The Top 10 Excuses for Not Letting Go

By Mike Cohn, Ernest Doud

Two advisors explode some of the myths about retirement…with apologies to David Letterman.

Challenged to “let go” by members of the younger generation, many senior business owners come up with creative excuses for staying in the saddle. We've organized the excuses we hear most often into a Top Ten that probably would have amused David Letterman in the years when he was waiting for Johnny to retire, in hope of succeeding him on the Tonight show.

The Top Ten may elicit chuckles, and our responses below will unsettle a few business owners who find them all too familiar. We're sorry, but someone had to do it. Without further ado, here's the list:

10. Too many people I've known have died soon after they retired (or act as if they did). There is no data documenting any correlation between mortality and retirement age. However, having something fun and exciting to look forward to after retirement may ease the anxiety and depression some people experience after giving up fulfilling careers. In other words, get a life.

9. Without me, the business is nothing. You need to whittle your ego down to a more realistic size. Under your successors, the business may evolve into something different; the kids may, in fact, run it into the ground, or they may unleash a period of unprecedented growth.

8. Without the business, I'm nothing. You need to pump up your ego to a more realistic size. Positive thinking, meditation, and singing at a karaoke bar may help shore up your self-esteem. If not, electro-shock therapy may be in order. You can change.

7. I hate gardening, and get sunburned if I play too much golf or tennis. So don't garden, and wear a high SPF sun-screen when engaging in outdoor sports. Or find activities you've always wanted to try but never had the time to do. Volunteer to serve meals at the homeless shelter. Or teach at an inner-city school.

6. I need someplace to go. My marriage vows were for better or for worse, but not for lunch. Don't make a strong marriage suffer because you have time on your hands and your spouse has a busy schedule. Go bungee jumping or sky diving. Go back to school and finish (or start) your degree. Or, if you want to do something really crazy, go into politics.

5. The kids want to change the way the business is run. If I'm not there, they will change it! If the business doesn't change and keep up with today's business pace, it may die regardless of you. If you inherited the business from a previous generation, you probably made some changes. And if you are the founder, everything you did at the start was a change. Perhaps the business sorely needs an infusion of fresh ideas and energy.

4. I have several capable kids and don't want to have to choose one to succeed me. Either let them duke it out among themselves or sell the business to an outside third party. Better yet, create a management team to run the business and challenge your kids to be partners and work together.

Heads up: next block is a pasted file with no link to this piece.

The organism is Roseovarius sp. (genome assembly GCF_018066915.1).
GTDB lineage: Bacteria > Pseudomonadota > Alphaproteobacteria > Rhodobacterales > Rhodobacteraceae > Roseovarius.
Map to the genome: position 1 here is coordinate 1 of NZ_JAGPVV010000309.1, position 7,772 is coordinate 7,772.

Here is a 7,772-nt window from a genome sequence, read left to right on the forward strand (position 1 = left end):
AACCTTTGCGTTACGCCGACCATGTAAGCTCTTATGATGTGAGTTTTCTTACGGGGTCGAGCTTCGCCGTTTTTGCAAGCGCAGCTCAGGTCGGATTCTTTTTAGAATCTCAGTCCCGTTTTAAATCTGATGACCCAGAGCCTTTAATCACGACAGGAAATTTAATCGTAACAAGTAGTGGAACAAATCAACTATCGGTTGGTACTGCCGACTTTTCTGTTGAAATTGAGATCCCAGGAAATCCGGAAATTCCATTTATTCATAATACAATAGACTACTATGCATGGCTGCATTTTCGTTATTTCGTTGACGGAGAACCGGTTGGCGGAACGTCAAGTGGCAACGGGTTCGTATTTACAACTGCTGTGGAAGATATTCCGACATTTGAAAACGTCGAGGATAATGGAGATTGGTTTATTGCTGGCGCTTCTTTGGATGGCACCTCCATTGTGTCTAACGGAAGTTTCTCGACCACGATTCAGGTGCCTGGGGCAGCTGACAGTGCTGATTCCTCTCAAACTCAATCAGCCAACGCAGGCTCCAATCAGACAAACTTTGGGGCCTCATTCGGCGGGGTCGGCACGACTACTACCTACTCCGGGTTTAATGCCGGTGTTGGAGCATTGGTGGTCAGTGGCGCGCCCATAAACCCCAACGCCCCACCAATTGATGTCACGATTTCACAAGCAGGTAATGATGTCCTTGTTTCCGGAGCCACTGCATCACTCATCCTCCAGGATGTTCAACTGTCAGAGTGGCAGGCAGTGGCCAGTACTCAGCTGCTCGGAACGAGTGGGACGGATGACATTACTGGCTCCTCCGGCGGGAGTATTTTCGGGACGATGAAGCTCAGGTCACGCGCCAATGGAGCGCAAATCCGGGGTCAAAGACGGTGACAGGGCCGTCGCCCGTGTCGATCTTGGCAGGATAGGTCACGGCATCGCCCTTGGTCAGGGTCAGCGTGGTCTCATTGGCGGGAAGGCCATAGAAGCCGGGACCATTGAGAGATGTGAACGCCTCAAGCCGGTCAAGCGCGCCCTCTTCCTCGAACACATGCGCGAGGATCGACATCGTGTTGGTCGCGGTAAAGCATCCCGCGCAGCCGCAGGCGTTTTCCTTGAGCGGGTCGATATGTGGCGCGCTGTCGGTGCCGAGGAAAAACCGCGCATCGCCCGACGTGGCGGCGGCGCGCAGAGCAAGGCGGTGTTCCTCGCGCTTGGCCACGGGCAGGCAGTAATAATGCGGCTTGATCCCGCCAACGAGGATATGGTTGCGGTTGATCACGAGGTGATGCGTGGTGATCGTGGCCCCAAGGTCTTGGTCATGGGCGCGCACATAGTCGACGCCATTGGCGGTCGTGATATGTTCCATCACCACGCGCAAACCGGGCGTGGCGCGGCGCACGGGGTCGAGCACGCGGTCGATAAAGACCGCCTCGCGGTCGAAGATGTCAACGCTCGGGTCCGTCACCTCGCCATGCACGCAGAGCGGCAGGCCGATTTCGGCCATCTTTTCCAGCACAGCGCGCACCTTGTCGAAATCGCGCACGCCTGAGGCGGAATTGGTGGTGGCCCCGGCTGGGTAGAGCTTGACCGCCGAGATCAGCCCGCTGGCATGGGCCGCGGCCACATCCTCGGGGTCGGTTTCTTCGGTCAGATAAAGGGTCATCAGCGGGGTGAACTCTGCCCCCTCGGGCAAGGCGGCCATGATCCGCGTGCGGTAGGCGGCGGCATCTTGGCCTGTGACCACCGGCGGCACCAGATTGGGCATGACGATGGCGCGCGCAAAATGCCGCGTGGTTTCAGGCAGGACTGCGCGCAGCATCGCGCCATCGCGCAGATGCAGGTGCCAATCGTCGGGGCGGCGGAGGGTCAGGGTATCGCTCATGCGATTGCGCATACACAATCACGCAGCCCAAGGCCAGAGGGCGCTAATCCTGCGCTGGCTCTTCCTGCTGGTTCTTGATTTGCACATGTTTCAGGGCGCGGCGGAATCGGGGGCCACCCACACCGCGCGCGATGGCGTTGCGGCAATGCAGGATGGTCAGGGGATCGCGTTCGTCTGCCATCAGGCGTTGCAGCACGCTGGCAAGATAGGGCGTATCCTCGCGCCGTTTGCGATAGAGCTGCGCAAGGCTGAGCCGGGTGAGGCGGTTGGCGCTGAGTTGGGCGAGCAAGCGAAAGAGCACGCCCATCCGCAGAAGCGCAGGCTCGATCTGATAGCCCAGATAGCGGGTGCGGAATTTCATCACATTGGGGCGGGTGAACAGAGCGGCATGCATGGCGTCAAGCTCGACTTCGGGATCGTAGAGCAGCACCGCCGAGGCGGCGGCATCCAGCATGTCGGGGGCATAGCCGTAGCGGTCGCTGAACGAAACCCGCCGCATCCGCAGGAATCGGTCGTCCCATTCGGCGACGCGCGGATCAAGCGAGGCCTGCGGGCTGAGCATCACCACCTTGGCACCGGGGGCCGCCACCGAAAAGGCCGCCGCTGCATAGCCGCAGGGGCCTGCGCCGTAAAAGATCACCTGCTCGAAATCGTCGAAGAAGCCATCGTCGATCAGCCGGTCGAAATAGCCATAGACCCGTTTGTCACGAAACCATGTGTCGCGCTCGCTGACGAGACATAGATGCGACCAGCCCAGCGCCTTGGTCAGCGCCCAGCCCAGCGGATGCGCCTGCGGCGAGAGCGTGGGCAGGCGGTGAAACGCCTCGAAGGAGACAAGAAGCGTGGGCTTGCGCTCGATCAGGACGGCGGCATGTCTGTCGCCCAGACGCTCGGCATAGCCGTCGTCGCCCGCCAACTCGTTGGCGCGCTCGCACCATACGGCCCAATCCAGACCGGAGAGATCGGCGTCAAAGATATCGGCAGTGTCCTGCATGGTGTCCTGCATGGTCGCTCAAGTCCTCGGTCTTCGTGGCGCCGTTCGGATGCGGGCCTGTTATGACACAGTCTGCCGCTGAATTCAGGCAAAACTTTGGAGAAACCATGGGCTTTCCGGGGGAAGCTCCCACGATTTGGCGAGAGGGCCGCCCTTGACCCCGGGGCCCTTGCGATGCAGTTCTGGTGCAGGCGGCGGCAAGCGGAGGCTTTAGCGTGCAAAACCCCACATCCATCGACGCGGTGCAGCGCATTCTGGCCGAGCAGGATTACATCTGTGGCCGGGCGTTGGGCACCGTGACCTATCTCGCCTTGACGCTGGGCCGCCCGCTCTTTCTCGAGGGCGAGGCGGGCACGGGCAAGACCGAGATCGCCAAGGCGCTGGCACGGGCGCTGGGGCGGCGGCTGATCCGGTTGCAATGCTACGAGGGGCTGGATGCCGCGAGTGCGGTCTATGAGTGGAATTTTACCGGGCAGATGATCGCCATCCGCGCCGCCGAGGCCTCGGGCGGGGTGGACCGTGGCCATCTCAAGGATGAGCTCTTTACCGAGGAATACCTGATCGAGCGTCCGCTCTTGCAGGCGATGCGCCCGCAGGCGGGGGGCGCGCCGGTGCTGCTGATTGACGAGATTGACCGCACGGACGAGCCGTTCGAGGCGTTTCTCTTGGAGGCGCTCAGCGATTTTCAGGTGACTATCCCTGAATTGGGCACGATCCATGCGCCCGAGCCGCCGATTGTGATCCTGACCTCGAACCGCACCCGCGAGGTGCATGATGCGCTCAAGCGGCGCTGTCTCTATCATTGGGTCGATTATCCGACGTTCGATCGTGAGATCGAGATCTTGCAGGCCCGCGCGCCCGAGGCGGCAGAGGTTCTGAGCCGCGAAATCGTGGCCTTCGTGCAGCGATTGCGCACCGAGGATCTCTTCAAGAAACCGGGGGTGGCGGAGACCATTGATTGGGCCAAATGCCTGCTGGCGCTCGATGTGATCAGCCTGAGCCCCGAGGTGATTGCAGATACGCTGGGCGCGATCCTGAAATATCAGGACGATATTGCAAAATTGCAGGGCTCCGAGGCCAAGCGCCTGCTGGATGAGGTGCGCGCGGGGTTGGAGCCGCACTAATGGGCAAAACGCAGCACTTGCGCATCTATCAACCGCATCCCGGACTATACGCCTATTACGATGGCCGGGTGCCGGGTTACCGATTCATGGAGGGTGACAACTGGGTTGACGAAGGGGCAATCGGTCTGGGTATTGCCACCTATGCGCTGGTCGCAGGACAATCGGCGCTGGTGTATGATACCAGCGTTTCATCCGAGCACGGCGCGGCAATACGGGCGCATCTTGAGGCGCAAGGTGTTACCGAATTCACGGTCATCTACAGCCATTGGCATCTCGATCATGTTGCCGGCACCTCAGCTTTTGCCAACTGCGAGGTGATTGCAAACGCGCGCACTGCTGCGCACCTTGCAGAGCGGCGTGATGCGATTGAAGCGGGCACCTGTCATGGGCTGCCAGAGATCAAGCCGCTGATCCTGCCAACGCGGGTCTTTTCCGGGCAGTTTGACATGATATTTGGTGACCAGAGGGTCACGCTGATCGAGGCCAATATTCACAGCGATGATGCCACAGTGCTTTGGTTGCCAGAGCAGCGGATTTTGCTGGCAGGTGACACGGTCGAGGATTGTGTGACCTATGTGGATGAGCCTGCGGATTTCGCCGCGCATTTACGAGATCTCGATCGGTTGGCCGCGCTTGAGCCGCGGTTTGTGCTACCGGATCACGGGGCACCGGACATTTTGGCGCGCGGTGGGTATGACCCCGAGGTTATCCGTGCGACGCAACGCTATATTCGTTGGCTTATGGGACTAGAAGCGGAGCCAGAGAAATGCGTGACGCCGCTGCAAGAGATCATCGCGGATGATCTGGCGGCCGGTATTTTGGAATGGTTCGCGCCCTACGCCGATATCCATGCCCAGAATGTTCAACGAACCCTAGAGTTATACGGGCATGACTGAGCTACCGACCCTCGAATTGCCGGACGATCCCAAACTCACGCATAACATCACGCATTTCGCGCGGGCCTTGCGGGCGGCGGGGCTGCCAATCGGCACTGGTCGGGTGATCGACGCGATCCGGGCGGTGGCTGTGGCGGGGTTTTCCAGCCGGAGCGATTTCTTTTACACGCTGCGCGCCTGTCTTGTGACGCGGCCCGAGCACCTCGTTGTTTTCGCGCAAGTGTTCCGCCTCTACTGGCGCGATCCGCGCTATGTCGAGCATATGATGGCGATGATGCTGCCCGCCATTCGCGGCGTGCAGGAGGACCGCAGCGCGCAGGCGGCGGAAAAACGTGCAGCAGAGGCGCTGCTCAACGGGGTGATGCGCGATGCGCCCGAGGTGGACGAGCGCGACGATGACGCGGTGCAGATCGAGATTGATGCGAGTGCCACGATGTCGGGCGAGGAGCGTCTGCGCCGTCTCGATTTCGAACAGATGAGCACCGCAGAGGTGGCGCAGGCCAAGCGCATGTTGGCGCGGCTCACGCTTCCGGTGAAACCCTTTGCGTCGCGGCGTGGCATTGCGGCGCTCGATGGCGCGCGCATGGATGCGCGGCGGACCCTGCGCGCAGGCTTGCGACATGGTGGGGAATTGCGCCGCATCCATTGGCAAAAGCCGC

3. The business is my major source of income. I have to stay active to protect it. Today there is an array of strategies for turning your illiquid business into a steady income stream after you transfer it to successors. They range from salary continuation agreements to stock redemption plans that allow you to sell shares back to the company when you retire. In addition, the transfer agreement can have built-in safeguards that allow you to step back into the business—or sell it—if your successors do not, for example, maintain adequate cash flow coverage or specified debt/equity ratios.

2. Nobody can run the business as well as I can. It may come as a surprise, but you're not the only one running your company. You make major decisions, yes. But you can hardly manage every little detail. Step back and look around. You may see untapped potential all around you.

1. Somebody may run the business better than I do. And what's wrong with that? Don't you want the business to thrive, in order to ensure a steady retirement income for you and keep your successors off the street? Why should that decimate your ego? If the business survives, you have created a legacy—not an easy feat these days.

Obviously, these excuses spring from real fears about loss of financial security and sense of personal identity. It helps to lighten up. Some owners have an exaggerated need for control, or they are still trying to prove something to a long-deceased parent, or they have simply failed to make any plans for a satisfying and fulfilling retirement. We'd like to see aging businesses owners face the financial and emotional roots of their resistance to passing the torch. These are valid issues, tough ones at that. But there are effective solutions, which we hope they will see once they get past the smokescreen of the Top Ten.

Mike Cohn is president of The Cohn Financial Group in Phoenix, consultants specializing in ownership succession and wealth transfer. Ernest Doud, of Doud-Hausner Associates in Burbank, CA, is a family business consultant specializing in management succession.

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Summer 1994

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